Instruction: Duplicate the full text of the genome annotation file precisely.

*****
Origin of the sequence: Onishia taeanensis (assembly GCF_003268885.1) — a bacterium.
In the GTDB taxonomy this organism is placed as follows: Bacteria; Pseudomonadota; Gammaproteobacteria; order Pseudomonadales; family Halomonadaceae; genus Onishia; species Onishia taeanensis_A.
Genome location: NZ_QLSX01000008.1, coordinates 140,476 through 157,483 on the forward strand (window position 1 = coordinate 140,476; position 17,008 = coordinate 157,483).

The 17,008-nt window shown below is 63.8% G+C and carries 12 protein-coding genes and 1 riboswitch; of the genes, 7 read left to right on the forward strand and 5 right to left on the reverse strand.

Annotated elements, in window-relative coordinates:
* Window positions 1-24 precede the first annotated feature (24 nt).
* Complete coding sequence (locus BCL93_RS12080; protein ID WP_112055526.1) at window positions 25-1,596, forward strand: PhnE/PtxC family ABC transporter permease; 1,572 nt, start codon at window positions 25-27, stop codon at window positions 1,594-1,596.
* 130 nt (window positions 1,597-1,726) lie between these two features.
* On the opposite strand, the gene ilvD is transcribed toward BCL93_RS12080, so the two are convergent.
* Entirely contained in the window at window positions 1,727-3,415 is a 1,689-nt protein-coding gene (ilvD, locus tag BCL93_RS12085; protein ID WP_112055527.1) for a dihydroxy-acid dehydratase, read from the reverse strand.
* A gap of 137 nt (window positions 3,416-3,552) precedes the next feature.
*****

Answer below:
Origin of the sequence: Onishia taeanensis (assembly GCF_003268885.1) — a bacterium.
In the GTDB taxonomy this organism is placed as follows: Bacteria; Pseudomonadota; Gammaproteobacteria; order Pseudomonadales; family Halomonadaceae; genus Onishia; species Onishia taeanensis_A.
Genome location: NZ_QLSX01000008.1, coordinates 140,476 through 157,483 on the forward strand (window position 1 = coordinate 140,476; position 17,008 = coordinate 157,483).

The 17,008-nt window shown below is 63.8% G+C and carries 12 protein-coding genes and 1 riboswitch; of the genes, 7 read left to right on the forward strand and 5 right to left on the reverse strand.

Annotated elements, in window-relative coordinates:
* Window positions 1-24 precede the first annotated feature (24 nt).
* Complete coding sequence (locus BCL93_RS12080; protein ID WP_112055526.1) at window positions 25-1,596, forward strand: PhnE/PtxC family ABC transporter permease; 1,572 nt, start codon at window positions 25-27, stop codon at window positions 1,594-1,596.
* 130 nt (window positions 1,597-1,726) lie between these two features.
* On the opposite strand, the gene ilvD is transcribed toward BCL93_RS12080, so the two are convergent.
* Entirely contained in the window at window positions 1,727-3,415 is a 1,689-nt protein-coding gene (ilvD, locus tag BCL93_RS12085; protein ID WP_112055527.1) for a dihydroxy-acid dehydratase, read from the reverse strand.
* A gap of 137 nt (window positions 3,416-3,552) precedes the next feature.